Adoption of a Hybrid Workforce Model
As companies continue to understand how office space will be utilized in the future, many companies are evaluating a move to a hybrid workforce model, in many cases, adopting a work-from-anywhere methodology. This structure creates its own set of incentive qualification challenges. In many states, incentives are based upon the employees working from a single location or in a special incentive zone. With a work-from-anywhere model those positions that are not in the office a “majority” of the time will not qualify for the incentive.

With a work-from-anywhere model those positions that are not in the office a “majority” of the time will not qualify for the incentive. Similarly, certain states require a local incentive match in order to qualify for a state incentive. Typically, local incentives are based upon the incremental property taxes generated by new capital investment. If a company is a 100 percent work-from-home or maintains a minimal footprint, it is unlikely that a company would generate enough investment to qualify for the local incentive and, therefore, would not qualify for the state incentive. The other component impacting the level of capital investment being made is the abundance of office space that exists. With many companies requiring less space, there has been a significant increase in sublease space, requiring little to no capital investment.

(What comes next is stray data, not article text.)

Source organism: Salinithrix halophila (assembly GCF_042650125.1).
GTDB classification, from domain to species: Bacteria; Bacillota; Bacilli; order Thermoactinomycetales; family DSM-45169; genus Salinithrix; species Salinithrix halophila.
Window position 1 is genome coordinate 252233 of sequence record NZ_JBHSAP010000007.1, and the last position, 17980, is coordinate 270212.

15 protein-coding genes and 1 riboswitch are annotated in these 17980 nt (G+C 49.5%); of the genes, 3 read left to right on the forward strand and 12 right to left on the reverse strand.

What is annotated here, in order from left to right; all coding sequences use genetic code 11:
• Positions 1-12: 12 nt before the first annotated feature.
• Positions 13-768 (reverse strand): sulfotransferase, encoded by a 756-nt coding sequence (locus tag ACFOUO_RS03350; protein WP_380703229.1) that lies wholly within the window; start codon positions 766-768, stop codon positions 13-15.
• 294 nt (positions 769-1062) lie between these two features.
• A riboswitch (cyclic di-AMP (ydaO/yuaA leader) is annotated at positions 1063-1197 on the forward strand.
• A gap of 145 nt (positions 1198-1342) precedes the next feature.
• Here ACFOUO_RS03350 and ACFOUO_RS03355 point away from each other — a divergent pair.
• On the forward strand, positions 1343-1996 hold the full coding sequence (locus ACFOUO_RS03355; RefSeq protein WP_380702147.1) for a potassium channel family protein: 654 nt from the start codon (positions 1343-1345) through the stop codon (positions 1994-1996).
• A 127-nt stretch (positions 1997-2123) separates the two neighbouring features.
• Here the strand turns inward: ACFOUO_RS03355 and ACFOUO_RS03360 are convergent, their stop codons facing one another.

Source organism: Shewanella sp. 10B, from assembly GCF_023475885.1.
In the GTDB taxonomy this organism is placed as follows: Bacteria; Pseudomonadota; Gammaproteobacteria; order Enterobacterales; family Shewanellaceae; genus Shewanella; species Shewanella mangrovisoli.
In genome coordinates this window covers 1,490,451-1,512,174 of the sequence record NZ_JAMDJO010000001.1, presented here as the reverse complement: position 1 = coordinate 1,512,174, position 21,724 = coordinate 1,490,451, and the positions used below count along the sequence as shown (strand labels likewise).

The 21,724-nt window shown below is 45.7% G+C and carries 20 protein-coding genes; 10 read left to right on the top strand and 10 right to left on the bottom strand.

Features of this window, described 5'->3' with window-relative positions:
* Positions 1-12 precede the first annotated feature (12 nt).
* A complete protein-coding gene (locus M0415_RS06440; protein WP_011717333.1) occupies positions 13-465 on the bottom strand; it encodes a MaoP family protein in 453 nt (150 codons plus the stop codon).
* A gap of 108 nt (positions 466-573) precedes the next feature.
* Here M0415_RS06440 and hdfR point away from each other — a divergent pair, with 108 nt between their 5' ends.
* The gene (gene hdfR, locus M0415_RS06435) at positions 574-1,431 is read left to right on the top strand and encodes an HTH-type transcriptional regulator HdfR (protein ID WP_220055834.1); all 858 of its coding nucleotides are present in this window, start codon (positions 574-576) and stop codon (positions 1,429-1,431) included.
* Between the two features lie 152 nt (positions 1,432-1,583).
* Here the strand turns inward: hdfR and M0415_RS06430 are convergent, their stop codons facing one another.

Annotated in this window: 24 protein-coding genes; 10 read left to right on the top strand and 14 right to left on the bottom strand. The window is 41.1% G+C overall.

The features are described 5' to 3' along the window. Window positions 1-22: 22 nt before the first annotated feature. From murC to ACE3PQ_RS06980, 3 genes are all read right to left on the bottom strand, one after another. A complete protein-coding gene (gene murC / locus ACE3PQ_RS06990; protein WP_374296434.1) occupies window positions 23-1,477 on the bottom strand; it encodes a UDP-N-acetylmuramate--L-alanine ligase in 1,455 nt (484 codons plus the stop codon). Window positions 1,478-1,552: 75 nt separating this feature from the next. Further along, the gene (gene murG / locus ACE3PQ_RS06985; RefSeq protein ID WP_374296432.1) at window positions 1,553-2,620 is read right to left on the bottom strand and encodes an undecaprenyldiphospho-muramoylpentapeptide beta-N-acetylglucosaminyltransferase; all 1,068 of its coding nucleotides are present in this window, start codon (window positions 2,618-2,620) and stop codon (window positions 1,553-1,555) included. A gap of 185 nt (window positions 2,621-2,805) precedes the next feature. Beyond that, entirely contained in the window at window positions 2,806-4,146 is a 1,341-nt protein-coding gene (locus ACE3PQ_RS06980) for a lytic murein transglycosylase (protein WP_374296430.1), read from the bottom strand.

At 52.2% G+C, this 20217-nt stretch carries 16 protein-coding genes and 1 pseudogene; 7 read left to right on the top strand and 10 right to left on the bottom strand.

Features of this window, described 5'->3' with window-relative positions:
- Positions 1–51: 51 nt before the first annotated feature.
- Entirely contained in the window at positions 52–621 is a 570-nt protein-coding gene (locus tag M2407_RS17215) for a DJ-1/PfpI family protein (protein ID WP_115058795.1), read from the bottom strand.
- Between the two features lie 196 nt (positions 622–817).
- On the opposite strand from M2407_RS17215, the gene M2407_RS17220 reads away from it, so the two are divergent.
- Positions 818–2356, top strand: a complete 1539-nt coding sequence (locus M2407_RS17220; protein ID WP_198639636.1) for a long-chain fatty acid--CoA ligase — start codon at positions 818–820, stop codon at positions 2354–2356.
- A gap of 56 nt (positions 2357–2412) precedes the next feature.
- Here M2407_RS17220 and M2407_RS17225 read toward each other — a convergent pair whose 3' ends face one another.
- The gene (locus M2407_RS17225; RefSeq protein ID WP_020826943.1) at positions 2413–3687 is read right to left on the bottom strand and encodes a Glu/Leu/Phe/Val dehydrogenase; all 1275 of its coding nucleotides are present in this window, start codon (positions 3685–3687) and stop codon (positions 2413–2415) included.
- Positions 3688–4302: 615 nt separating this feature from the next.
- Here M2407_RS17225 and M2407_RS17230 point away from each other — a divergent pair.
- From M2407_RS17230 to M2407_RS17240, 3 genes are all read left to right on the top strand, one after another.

Not all changes to the incentives landscape are a result of operational changes within business. One of the effects resulting from the increased industrial activity that was occurring pre-2020 and continuing throughout 2020 and 2021 is a lack of wage diversity in many communities. To address this, many communities have created incentive program thresholds requiring wage levels that, for a large portion of active industrial projects, are unachievable.